Since 1999, there have been 142 divisions in the House of Lords where 500 or more Members voted. 13 of these took place in 2018. There have been 112 divisions of such size since January 2020. This information is correct as at 27 July 2021.
What was the biggest Lords vote?
The biggest recorded vote saw 634 Members, almost 4 in 5 of those eligible to participate, voting in a division on 7 March 2017. In this vote, the House of Lords voted at report stage on the European Union (Notification of Withdrawal) Bill by 366 votes to 268 to agree to an amendment moved by Lord Pannick (Crossbench).
This remains the largest total number of Members voting in a single division on record.
The 7 March 2017 vote beat the previous largest vote of 621, recorded on 14 July 1993.
In 1993, Members voted by 445 to 176 against an amendment to the European Communities (Amendment) Bill, which would have required a referendum to be held. The Times called it the “biggest turnout of peers in modern times”. In terms of the proportion of Members eligible to vote at that time, this represented about three in five.
Until 2017, the 1993 vote was thought to have been the largest since 1831. This has been widely assumed to mean a larger vote took place in 1831, possibly on the Great Reform Bill. However, the House was not large enough at that time to vote in such numbers: figures available for 1830 suggest the House had 399 Members. However, in rejecting the Great Reform Bill on 7 October 1831 a total of 357 Members voted. On the basis that the House had around 400 Members in 1831 this would have equated to almost nine in ten of Members voting in that division.
Introduction of remote voting
On 15 June 2020, the House of Lords held divisions using a remote voting system for the first time. The system was introduced as part of the House’s response to the Covid-19 pandemic.
To date, Member turnout has reached 500 or more in 111 of the remote votes held. The largest of these was at committee stage of the United Kingdom Internal Market Bill on 9 November 2020. This division saw 598 Members voting to disagree with a government motion that clause 42 (“Northern Ireland’s place in the UK internal market and customs territory”) stand part of the bill.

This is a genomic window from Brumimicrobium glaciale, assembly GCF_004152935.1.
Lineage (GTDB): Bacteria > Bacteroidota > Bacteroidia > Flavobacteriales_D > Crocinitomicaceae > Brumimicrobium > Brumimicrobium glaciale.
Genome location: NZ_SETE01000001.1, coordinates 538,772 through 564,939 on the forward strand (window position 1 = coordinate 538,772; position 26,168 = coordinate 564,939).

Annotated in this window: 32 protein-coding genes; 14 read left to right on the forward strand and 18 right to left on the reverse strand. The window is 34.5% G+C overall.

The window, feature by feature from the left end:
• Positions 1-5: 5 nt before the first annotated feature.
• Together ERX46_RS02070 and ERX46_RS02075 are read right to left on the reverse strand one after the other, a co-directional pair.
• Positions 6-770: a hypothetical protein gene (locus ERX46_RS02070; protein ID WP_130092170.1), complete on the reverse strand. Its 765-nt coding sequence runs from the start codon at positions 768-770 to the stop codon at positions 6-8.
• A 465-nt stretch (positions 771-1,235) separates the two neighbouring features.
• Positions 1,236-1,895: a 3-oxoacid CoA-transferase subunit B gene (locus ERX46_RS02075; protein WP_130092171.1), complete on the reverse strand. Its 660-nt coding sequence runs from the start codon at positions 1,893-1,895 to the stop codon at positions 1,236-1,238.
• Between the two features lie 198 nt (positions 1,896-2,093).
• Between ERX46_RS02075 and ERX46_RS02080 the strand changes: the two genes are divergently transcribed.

What have the largest votes been on?
- Four of the five largest votes have been on primary legislation about the UK leaving the EU. The other was on the Health and Social Care Bill in 2012.
- Just over half of the largest votes have been on Brexit-related government bills introduced since 2017.
- In total, 14 of the 124 largest votes have been on secondary legislation.
At what bill stage have the largest votes taken place?
- Nearly two-thirds (89) of the votes have taken place at report stage on bills.
- 6 large votes have been at second reading, 4 at a bill’s third reading and 4 at committee stage. 24 were at “ping-pong”.
What was the biggest margin of government defeat since 1999?
On 9 November 2020, the House voted by a margin of 268 votes to defeat the Government on the United Kingdom Internal Market Bill.
The Government was defeated by 259 votes on a further vote held the same day on the bill and by 226 votes at the bill’s second reading on 20 October 2020. The UCL Constitution Unit has described these as “the three largest Lords defeats since the chamber’s 1999 reform”.
Previously, the three biggest margins of government defeat were on the Counter-terrorism Bill in 2008 (191), Prevention of Terrorism Bill in 2005 (187) and on proposed changes to Commons standing orders in 2015 (181).
On 7 July 1998, the then Labour Government was defeated by a margin of 211 votes on the Teaching and Higher Education Bill [HL].
The excel spreadsheet provided details votes held since 11 November 1999 (the date of royal assent for the House of Lords Act, which removed over 600 hereditary Members) where the number of Members voting totalled 500 or more. For simplicity, multiple votes with the same turnout have been given a joint ranking.